If you consider trading purple inked fingers for drilled eye sockets a success.

Cheney, dismissing any rumors of wartime blunders as “hogwash,” declared that the biggest threat to Iraq was…uh…American democracy.

“But the biggest problem we face right now is the danger that the United States will validate the terrorist strategy, that, in fact, what will happen here with all of the debate over whether or not we ought to stay in Iraq, with the pressures from some quarters to get out of Iraq, if we were to do that, we would simply validate the terrorists’ strategy that says the Americans will not stay to complete the task – that we don’t have the stomach for the fight.”

Maybe I should just start injecting lozenges.

Cheney did admit that mistakes were made. “Oh, I think in terms of mistakes, I think we underestimated the extent to which 30 years of Saddam’s rule had really hammered the population, especially the Shia population, into submissiveness. It was very hard for them to stand up and take responsibility in part because anybody who had done that in the past had had their heads chopped off.”

In other words, the current cataclysm in Iraq has arisen because Iraqis are beaten, cowardly wimps. But we still love ‘em, right?

When confronted with the fact that Congress is considering several resolutions decrying Dumbya’s new Iraqi surge, Cheney said…screw ‘em.

“It won’t stop us, and it would be, I think detrimental from the standpoint of the troops, as General Petraeus said yesterday. He was asked by Joe Lieberman, among others, in his testimony, about this notion that somehow the Senate could vote overwhelmingly for him, send him on his new assignment, and then pass a resolution at the same time and say, but we don’t agree with the mission you’ve been given…

“We are moving forward. We are moving forward. The Congress has control over the purse strings. They have the right, obviously, if they want, to cut off funding. But in terms of this effort, the President has made his decision. We’ve consulted extensively with them. We’ll continue to consult with the Congress. But the fact of the matter is, we need to get the job done. I think General Petraeus can do it. I think our troops can do it. And I think it’s far too soon for the talking heads on television to conclude that it’s impossible to do, it’s not going to work, it can’t possibly succeed.”

There will be a short pause, here, while I play Black Sabbath’s “Paranoid.”

Later, Cheney (carefully) puffed out his chest and stated: “Implicit in what the critics are suggesting, I think, is an obligation to say, well, here’s what we need to do, or we’re not going to do anything else. We’re going to accept defeat. Defeat is not an answer. We can, in fact, prevail here, and we need to prevail. And the consequences of not doing so are enormous.”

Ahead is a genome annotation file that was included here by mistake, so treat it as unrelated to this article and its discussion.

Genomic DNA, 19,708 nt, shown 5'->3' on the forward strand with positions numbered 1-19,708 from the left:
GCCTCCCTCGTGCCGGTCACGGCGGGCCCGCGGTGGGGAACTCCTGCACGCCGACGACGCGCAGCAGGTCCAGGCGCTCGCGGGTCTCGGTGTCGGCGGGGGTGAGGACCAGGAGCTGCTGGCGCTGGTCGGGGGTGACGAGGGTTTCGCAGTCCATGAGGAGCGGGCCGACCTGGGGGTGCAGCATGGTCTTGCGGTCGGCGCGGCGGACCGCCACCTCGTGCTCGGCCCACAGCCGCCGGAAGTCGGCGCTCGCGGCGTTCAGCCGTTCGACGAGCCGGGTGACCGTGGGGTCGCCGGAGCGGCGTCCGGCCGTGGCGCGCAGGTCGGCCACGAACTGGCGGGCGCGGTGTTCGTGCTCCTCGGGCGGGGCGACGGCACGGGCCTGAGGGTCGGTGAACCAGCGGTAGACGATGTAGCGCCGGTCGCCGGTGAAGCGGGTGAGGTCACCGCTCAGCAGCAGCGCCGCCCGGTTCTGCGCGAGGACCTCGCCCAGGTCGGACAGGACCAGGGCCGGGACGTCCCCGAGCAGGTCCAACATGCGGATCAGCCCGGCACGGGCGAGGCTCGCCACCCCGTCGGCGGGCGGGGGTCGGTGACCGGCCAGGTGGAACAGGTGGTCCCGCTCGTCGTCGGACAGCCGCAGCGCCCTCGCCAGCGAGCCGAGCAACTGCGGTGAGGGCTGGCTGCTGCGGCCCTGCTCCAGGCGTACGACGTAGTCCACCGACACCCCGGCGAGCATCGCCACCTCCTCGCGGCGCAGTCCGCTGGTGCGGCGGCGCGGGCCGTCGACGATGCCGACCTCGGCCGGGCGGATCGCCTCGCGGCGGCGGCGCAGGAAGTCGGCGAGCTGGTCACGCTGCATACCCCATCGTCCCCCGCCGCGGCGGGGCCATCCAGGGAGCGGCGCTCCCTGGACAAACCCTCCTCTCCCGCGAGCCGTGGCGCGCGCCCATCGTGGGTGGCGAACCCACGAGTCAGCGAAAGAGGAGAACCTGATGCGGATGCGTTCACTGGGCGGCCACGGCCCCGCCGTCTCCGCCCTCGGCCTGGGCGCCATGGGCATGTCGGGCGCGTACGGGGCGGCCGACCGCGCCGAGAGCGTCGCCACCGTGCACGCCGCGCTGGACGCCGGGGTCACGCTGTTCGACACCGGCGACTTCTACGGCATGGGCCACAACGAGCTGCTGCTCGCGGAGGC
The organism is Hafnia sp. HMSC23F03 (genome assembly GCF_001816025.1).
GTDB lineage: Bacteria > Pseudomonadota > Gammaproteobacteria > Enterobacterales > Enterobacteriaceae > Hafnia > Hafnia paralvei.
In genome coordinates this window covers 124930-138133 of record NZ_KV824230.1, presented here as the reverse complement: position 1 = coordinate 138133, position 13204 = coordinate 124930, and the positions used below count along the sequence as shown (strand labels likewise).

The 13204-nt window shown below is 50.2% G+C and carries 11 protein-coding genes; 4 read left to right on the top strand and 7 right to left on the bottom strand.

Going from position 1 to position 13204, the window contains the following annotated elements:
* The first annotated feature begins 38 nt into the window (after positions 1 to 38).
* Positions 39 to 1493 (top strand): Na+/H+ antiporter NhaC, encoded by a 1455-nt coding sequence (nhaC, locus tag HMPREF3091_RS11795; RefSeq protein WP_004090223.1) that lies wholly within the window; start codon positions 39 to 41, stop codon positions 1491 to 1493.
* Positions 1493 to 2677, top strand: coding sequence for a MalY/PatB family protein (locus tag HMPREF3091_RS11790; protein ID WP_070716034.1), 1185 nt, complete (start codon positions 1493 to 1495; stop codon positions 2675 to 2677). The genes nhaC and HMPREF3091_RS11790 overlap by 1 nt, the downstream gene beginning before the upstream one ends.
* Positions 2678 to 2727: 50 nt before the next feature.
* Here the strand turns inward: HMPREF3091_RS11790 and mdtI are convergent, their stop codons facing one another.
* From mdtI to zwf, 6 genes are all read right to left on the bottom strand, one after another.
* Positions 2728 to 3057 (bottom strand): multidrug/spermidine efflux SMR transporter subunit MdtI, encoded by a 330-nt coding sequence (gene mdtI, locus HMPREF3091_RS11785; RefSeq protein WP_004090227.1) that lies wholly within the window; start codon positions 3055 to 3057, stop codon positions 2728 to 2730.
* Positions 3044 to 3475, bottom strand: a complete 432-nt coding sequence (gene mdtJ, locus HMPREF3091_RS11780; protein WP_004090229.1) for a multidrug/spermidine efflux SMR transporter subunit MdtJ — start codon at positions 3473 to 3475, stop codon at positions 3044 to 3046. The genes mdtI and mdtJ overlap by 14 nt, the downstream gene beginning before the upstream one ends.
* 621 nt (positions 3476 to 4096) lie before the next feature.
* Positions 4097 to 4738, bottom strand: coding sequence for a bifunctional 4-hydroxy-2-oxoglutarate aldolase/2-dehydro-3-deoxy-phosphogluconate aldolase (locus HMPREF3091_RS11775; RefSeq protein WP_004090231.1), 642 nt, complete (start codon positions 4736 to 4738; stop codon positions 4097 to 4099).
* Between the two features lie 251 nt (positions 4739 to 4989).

Let me pop a bag of lozenges before I add: “What the $^()+ are you &^%$#@ talking about you flabby, gas-bagging, draft-dodging, pasty-faced +*&^%$#@!”

Or civilized words to that effect.

Bush, meanwhile, in the Presidential clown-car, zoomed off to speak to Republican House members, flinging his wartime crap against the wall before concluding. “I have confidence in the future of this country, because we’re a country full of such decent and courageous and loving people.”

So decent and loving that we’re willing to illegally invade and occupy a sovereign nation because of a grudge and kill nearly a half-million innocent civilians. (Translation for George: That’s a whole buncha people!)

Bush and his flunkies, still trying to squelch the growing anti-surge noise from Congress, even went so far as to send out our new Defensive Secretary Robert (open the flood) Gates who gave a press conference on Friday with a furrowed brow (and a few fingers crossed).

“It’s pretty clear that a resolution that in effect says that the general going out to take command of the arena shouldn’t have the resources he thinks he needs to be successful certainly emboldens the enemy and our adversaries,” Gates said, ignoring the fact that no such resolution was proposed and betting on the fact that nobody in the MSM would bother to note that.

“I think it’s hard to measure that with any precision, but it seems pretty straightforward that any indication of flagging will in the United States gives encouragement to those folks,” Gates said, referring to the anti-government forces in Baghdad - now most of the population. He added that he was certain this was not the intent of those who support the congressional resolution, “but that’s the effect.”

Screw lozenges. I need morphine.

By the weekend, Biggus Dickus was doing mop-up work in a “Newsweek” interview summing up anti-surge Republican foe Chuck Hagel with: “Let’s say I believe firmly in Ronald Reagan’s 11th Commandment: Thou shalt not speak ill of a fellow Republican. But it’s very hard sometimes to adhere to that where Chuck Hagel is involved.”

He also dismissed his critics with a snarky “Well, I’m vice-president and they’re not.”

Talk about your existential conflict!

Okay. We’ve clearly passed the “officially insane” tipping point. These murderous buffoons have to get out of office. Now.

Impeachment will take too long. Congressional investigations will grow moss on their North sides before any of our troops come home.